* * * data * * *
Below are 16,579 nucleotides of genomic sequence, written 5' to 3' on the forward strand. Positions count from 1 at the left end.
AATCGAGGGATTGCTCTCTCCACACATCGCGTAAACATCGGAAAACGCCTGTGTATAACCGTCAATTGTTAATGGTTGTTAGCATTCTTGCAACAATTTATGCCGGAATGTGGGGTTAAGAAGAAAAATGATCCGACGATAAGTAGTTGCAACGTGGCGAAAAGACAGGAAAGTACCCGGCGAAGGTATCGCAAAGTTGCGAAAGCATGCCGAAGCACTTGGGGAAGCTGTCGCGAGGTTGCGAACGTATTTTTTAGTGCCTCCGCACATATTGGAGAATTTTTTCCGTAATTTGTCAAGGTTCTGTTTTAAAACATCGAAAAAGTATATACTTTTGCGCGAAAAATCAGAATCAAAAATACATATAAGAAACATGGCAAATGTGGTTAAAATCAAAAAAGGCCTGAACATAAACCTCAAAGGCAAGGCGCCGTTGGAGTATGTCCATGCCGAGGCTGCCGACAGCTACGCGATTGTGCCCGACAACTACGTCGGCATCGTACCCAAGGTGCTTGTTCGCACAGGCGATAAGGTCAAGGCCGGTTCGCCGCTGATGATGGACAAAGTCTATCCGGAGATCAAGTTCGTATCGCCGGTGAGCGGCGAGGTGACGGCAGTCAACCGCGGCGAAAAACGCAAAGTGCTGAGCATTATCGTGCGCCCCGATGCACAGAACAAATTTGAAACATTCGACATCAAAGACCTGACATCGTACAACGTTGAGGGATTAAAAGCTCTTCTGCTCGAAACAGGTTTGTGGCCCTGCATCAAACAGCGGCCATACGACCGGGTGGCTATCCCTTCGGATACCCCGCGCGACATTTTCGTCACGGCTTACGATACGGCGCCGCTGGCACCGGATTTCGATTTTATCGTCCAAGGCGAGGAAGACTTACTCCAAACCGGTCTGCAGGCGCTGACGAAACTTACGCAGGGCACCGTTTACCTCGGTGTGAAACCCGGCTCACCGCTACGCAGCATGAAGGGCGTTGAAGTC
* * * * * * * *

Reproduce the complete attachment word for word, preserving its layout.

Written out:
Below are 16,579 nucleotides of genomic sequence, written 5' to 3' on the forward strand. Positions count from 1 at the left end.
AATCGAGGGATTGCTCTCTCCACACATCGCGTAAACATCGGAAAACGCCTGTGTATAACCGTCAATTGTTAATGGTTGTTAGCATTCTTGCAACAATTTATGCCGGAATGTGGGGTTAAGAAGAAAAATGATCCGACGATAAGTAGTTGCAACGTGGCGAAAAGACAGGAAAGTACCCGGCGAAGGTATCGCAAAGTTGCGAAAGCATGCCGAAGCACTTGGGGAAGCTGTCGCGAGGTTGCGAACGTATTTTTTAGTGCCTCCGCACATATTGGAGAATTTTTTCCGTAATTTGTCAAGGTTCTGTTTTAAAACATCGAAAAAGTATATACTTTTGCGCGAAAAATCAGAATCAAAAATACATATAAGAAACATGGCAAATGTGGTTAAAATCAAAAAAGGCCTGAACATAAACCTCAAAGGCAAGGCGCCGTTGGAGTATGTCCATGCCGAGGCTGCCGACAGCTACGCGATTGTGCCCGACAACTACGTCGGCATCGTACCCAAGGTGCTTGTTCGCACAGGCGATAAGGTCAAGGCCGGTTCGCCGCTGATGATGGACAAAGTCTATCCGGAGATCAAGTTCGTATCGCCGGTGAGCGGCGAGGTGACGGCAGTCAACCGCGGCGAAAAACGCAAAGTGCTGAGCATTATCGTGCGCCCCGATGCACAGAACAAATTTGAAACATTCGACATCAAAGACCTGACATCGTACAACGTTGAGGGATTAAAAGCTCTTCTGCTCGAAACAGGTTTGTGGCCCTGCATCAAACAGCGGCCATACGACCGGGTGGCTATCCCTTCGGATACCCCGCGCGACATTTTCGTCACGGCTTACGATACGGCGCCGCTGGCACCGGATTTCGATTTTATCGTCCAAGGCGAGGAAGACTTACTCCAAACCGGTCTGCAGGCGCTGACGAAACTTACGCAGGGCACCGTTTACCTCGGTGTGAAACCCGGCTCACCGCTACGCAGCATGAAGGGCGTTGAAGTC